FEASTS AND FAIRS
The village of Saligão was made up of nine wards. Mine was the ward of Arrarim which comprised seven sub-wards. Each subward, or vaddo, had a name instead of a numeral to distinguish it from the others. Arrarim was the largest ward in Saligão, and it had its own chapel, built in 1676, and dedicated to Sant Cãetano (St. Cajetan). Three other chapels in the village served the remaining wards.
Every chapel held an annual celebration on the feast day of its patron saint. The celebrations, like that of the church feast, would start with the fama as an introduction to eight consecutive evening services commonly referred to as salve, and the verpera (vespers) held on the eve of the feast day.
The salve itself was a service held inside the chapel and was followed by outdoor entertainment for which each ward would raise money by canvassing door-to-door for donations.
The salve would start with the congregation saying the rosary and reciting the litany before the homily that would be delivered by the chaplain. This would be followed by a candlelight procession of little boys dressed as angels, replete with wings and a halo of white flowers on their heads. They would stand in the aisle in two rows, facing each other, and sing a cantata in Latin to violin accompaniment from the choir at the back of the nave. The service would end with a rousing rendition of the hymn venerating the patron saint.
While the salve was in session, the facade of the chapel would be lit up with multi-colored tissue paper lanterns illuminated by candles stuck to the cardboard base with melted wax. The facade was studded with protruding nails from which lanterns would be hung by a team of boys who would scamper along the outer ledges at various floor levels, oblivious to any potential danger.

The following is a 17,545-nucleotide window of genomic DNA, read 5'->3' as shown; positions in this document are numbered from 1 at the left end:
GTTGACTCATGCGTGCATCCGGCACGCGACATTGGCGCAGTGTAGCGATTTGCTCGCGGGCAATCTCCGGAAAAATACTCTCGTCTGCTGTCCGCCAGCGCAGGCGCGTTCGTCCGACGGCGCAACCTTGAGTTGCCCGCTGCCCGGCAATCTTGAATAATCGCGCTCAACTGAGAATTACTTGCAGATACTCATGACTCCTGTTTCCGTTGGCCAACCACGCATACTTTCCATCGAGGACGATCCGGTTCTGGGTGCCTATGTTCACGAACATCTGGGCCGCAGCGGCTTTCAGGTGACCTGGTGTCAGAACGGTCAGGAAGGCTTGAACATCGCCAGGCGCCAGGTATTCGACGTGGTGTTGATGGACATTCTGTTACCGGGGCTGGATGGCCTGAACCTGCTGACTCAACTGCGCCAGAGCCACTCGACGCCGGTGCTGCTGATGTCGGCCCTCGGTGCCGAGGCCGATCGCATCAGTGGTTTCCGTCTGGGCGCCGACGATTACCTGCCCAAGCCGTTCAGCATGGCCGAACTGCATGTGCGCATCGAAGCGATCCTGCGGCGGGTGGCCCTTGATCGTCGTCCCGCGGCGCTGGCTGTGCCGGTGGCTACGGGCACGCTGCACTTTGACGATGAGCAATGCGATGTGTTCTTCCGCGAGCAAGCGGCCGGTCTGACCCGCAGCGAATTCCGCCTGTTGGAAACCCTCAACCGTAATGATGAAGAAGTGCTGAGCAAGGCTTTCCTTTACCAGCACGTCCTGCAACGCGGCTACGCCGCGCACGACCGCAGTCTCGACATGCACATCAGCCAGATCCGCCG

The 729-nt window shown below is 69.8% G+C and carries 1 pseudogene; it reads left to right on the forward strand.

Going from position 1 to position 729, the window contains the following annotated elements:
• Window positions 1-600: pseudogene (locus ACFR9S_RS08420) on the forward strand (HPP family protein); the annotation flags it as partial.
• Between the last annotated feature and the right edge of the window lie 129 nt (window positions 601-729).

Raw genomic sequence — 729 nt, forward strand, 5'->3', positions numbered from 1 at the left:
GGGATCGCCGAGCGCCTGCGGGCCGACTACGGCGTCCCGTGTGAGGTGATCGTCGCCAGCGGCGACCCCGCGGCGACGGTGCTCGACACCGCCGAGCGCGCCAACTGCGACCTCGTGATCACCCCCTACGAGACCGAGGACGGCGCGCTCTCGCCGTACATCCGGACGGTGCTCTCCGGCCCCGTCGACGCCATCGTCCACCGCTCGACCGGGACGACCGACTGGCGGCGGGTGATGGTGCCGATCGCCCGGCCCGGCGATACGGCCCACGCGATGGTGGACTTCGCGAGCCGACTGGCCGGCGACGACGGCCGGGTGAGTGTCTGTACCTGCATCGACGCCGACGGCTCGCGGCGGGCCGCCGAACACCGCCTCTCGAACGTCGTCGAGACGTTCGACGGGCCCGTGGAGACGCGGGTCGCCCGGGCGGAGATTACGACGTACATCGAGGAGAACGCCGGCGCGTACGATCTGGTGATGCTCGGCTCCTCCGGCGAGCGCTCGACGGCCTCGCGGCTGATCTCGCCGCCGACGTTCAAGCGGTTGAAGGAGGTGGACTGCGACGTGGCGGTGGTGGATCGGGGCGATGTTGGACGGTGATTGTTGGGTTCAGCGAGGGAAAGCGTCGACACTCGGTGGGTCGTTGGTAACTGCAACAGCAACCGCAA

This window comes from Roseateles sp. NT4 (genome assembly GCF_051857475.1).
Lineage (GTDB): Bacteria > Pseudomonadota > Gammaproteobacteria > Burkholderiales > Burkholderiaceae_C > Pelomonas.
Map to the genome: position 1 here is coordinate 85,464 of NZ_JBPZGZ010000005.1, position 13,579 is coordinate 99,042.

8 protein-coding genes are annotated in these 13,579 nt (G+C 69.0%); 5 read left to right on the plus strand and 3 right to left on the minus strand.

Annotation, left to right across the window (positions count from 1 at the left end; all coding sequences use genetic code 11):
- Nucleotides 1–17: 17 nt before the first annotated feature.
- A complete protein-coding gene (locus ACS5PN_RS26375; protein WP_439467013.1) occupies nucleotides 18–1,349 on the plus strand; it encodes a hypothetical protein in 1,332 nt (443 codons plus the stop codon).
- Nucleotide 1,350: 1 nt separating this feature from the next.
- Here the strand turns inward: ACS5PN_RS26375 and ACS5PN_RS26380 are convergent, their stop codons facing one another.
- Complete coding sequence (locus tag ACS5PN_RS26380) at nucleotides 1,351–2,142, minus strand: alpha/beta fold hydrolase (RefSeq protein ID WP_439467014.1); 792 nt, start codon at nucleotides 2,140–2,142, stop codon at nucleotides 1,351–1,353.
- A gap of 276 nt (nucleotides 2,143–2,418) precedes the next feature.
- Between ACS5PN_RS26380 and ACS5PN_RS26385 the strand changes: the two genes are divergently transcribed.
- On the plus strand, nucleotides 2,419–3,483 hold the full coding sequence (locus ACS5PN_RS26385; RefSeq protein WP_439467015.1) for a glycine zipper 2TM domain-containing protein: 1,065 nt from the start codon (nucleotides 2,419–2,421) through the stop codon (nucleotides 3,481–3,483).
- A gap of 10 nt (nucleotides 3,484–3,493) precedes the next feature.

The salve would end about an hour after sunset. And the first thing that the congregation would do upon emerging from the chapel is turn around to check out the illuminations. There’d be sighs of “ah” to signify their pleasure, and “areh!” if they noticed a novel illumination. Then they’d walk over to the bandstand for the evening’s musical entertainment.
The bandstand was a box-like frame made of bamboo with the lower ends of the uprights positioned firmly in the ground. The square frame at the top kept the uprights in alignment while a waist high railing kept the kids out of the bandstand. Stuck firmly in the ground in the centre of the bandstand would be another sturdy bamboo pole to which all the uprights were braced. From this pole would hang the bright Petromax lamp with its distinctive hissing sound that came from the release of pressurized paraffin. The uprights would be covered with palm fronds, and the horizontal poles with buntings and coloured streamers. And around this bandstand, amid coconut trees silhouetted against a starry tropical sky, the folk would gather to listen to the band of the evening.
The most affordable band in the village was that of Forsu Irmão (brother Francis). He played the saxophone and was accompanied by Salu on the clarinet, Estaquinho, the Church choirmaster, on the violin, and Menino on the tambor (drum) slung from his shoulder. For about an hour, the band would play a medley of marches and Portuguese tunes while the inviting aroma of deep-frying bhoje wafted through the audience from the nearby frying pan set up by the local vendor.
Meanwhile, boys and girls would be watching the firework display. The pyrotechnist was a Hindu from Morod Vaddo, and he had two and a half fingers missing to show for his hands-on approach to his job. The extent of the fireworks display depended upon the money we were able to collect for this part of the evening’s entertainment.
But the big fireworks display took place at the vespers on Saturday night, the eve of the feast day. All expenses for the celebration of this evening’s event and that of the feast day were borne by the ‘president’, usually an individual home on vacation from his overseas job.
The vespers was a solemn and impressive service attended by priests from nearby villages. They’d stand at the foot of the altar in two rows, facing each other with lit candles in hand, and chant psalms in Latin. The preacher would also be a guest priest with a reputation for delivering eloquent and fiery sermons.